• Sun
  • Dec 21, 2014
  • Updated: 1:41am
My Take
PUBLISHED : Saturday, 17 November, 2012, 12:00am
UPDATED : Saturday, 17 November, 2012, 4:38am

Students need a dose of liberalism

Asian parents are obsessed with brand-name universities like Harvard and Yale. Just ask Chow Sang Sang boss Gerald Chow King-sing, who spent US$2.2 million unsuccessfully trying to get his two sons into Harvard.

But one of America's best-kept secrets in higher education is its many excellent liberal arts colleges. Nothing beats the camaraderie among the students and intense mentoring by the professors at these top colleges, said Jane McAuliffe, president of the all-women Bryn Mawr College in Philadelphia, one of the top colleges in the US. McAuliffe is in Hong Kong to attend a forum with alumni from Asia.

I know it's true from my own experience. With smaller, elegant campuses, these colleges are free of large lecture halls and the impersonal teaching by assistants and unapproachable professors at large universities.

"The undergraduate curriculum may not be all that different from a university, but the student gets involved in the life of the whole community," McAuliffe said. Such college life is often the most intensely scholarly, exploratory and happiest times for many of the graduates. Hollywood's teen movies tend to emphasise the sex and booze in college, but as well as the party animals, you will meet many gifted young people, some of whom will become your lifelong friends - brilliant, thoughtful and self-aware kids with a deep yearning to learn, reflect and discover.

American liberal arts colleges have traditionally had mostly domestic students, but McAuliffe said more and more realise they must attract international students. Many like Bryn Mawr are opening up with recruitment drives in Asia and the Middle East.

"It's one world for your daughter and my students," she told me. For example, McAuliffe said there were more students from China than ever at Bryn Mawr.

Our Chinese students are often perceived as lacking creativity, maturity and independence. Don't blame rote learning, which actually helps many pupils master the basics on which to build higher learning. It has more to do with doting parents supervising their every move.

Four years of an independent college life will make an educated adult out of any Chinese child.

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docomo
The ideal should be seeing a paradigm change in Asian education and parenting, reforming our schools to be in step with the times, hiring visionary chancellors and foster an open and liberal environment; rather than pouring hard-earned Asian money into American schools.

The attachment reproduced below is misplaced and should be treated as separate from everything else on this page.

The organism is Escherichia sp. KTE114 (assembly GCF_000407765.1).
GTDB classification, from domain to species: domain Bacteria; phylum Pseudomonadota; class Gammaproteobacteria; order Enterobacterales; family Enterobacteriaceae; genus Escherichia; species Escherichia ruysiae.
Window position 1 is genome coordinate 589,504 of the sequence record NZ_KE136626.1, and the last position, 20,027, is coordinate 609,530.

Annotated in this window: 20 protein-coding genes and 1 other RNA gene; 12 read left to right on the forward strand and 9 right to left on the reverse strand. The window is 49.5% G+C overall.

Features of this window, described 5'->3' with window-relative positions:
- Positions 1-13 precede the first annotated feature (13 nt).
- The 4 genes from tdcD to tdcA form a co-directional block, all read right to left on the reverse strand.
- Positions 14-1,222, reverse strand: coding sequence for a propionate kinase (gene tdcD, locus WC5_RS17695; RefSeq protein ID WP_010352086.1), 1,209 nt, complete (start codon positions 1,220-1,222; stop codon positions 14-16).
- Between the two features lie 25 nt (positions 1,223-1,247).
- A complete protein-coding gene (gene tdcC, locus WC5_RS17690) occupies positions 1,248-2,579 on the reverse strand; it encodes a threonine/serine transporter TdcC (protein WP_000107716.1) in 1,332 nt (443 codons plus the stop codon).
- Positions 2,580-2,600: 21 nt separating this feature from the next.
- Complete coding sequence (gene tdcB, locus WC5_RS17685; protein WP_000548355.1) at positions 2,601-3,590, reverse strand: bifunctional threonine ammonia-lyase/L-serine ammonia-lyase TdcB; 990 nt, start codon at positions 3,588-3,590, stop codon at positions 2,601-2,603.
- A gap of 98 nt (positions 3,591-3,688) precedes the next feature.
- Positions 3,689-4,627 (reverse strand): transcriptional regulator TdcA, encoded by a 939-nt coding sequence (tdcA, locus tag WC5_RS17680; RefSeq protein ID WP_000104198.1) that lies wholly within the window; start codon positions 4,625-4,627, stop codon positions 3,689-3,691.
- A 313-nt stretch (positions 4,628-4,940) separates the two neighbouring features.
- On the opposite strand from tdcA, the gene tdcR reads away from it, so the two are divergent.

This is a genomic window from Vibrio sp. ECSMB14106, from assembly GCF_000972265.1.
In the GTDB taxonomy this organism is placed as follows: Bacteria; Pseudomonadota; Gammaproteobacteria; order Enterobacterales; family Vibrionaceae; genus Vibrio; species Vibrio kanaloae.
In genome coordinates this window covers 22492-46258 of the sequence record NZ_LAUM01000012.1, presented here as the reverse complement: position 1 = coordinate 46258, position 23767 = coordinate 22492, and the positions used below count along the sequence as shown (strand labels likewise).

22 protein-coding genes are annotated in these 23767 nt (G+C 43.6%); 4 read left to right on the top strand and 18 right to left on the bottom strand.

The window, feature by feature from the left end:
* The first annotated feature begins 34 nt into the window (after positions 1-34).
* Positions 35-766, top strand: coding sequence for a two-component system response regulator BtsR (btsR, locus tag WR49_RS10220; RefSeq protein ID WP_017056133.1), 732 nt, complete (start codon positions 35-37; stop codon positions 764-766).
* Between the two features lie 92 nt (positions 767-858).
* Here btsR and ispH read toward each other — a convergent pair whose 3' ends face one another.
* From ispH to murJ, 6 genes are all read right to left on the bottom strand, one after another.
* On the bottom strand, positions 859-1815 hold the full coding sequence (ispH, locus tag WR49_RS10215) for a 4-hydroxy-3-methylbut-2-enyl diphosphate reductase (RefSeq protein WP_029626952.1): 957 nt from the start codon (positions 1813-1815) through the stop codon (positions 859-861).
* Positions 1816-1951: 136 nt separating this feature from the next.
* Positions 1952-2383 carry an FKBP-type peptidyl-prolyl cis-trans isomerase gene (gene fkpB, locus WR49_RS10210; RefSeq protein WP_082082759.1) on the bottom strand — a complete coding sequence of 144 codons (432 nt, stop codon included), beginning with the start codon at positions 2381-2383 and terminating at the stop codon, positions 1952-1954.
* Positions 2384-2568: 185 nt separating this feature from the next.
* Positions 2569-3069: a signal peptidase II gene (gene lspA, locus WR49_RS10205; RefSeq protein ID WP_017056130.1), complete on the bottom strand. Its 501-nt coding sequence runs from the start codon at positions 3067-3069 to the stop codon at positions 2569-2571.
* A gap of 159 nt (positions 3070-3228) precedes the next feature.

johnyuan
While rote learning is not an independent choice in Chinese culture, liberalism as favored by America’s education too is deep rooted in its culture. US is fortunate being a young country began on a foot that most close to the ideal of liberalism. It is a culture of a relatively open-mind society receptive to reasoning as a way to face unknown. Liberalism is a part of life as a culture for the American. It is rather a short change to benefit as fully for anyone whose culture is not so. It is not to say we can’t change a culture to accept liberalism as a way of life. I certainly hope Chinese culture still has room for a dose of liberalism. Here we may want to define what are basics and how to attain them in educating a student; young and not so young alike.
johnyuan
Rote learning is pretty much a standard Chinese way for students throughout their entire learning life. One must question if education for Chinese students should be mastering the basics. There are those excelled and those failed in a rote learning environment. They are both responding to a condition in learning with their natural ability. Without any alternatives Chinese rote learning education is actually producing failing students on the very first day of their schooling. While there must be other way besides using memorization to which rote learning uses, there should be attention to students of various gifts and interests especially to those who respond negatively to learning basics by rote or not. Here America has done a marvelous job in creating many specialized schools for the gifted. Rote learning and craving for all things basic seem to be a value grounded in Chinese culture and hence they feed on each other for years to come.
 
 
 
 
 

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